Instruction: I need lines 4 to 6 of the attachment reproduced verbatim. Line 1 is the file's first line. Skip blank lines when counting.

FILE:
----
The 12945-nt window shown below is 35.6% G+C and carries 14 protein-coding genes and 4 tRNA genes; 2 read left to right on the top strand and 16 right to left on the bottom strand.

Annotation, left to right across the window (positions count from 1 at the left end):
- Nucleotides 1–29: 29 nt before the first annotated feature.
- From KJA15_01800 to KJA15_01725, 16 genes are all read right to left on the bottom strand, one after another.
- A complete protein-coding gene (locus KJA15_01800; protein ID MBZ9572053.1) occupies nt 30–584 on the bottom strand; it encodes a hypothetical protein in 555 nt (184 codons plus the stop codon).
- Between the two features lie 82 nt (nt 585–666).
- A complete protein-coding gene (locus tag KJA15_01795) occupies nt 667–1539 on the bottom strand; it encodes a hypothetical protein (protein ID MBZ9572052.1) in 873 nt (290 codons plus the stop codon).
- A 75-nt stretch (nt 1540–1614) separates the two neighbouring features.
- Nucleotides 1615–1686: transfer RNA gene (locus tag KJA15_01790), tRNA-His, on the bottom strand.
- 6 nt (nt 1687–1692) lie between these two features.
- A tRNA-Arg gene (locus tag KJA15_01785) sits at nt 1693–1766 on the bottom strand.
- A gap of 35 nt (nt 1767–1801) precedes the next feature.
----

- From KJA15_01800 to KJA15_01725, 16 genes are all read right to left on the bottom strand, one after another.
- A complete protein-coding gene (locus KJA15_01800; protein ID MBZ9572053.1) occupies nt 30–584 on the bottom strand; it encodes a hypothetical protein in 555 nt (184 codons plus the stop codon).
- Between the two features lie 82 nt (nt 585–666).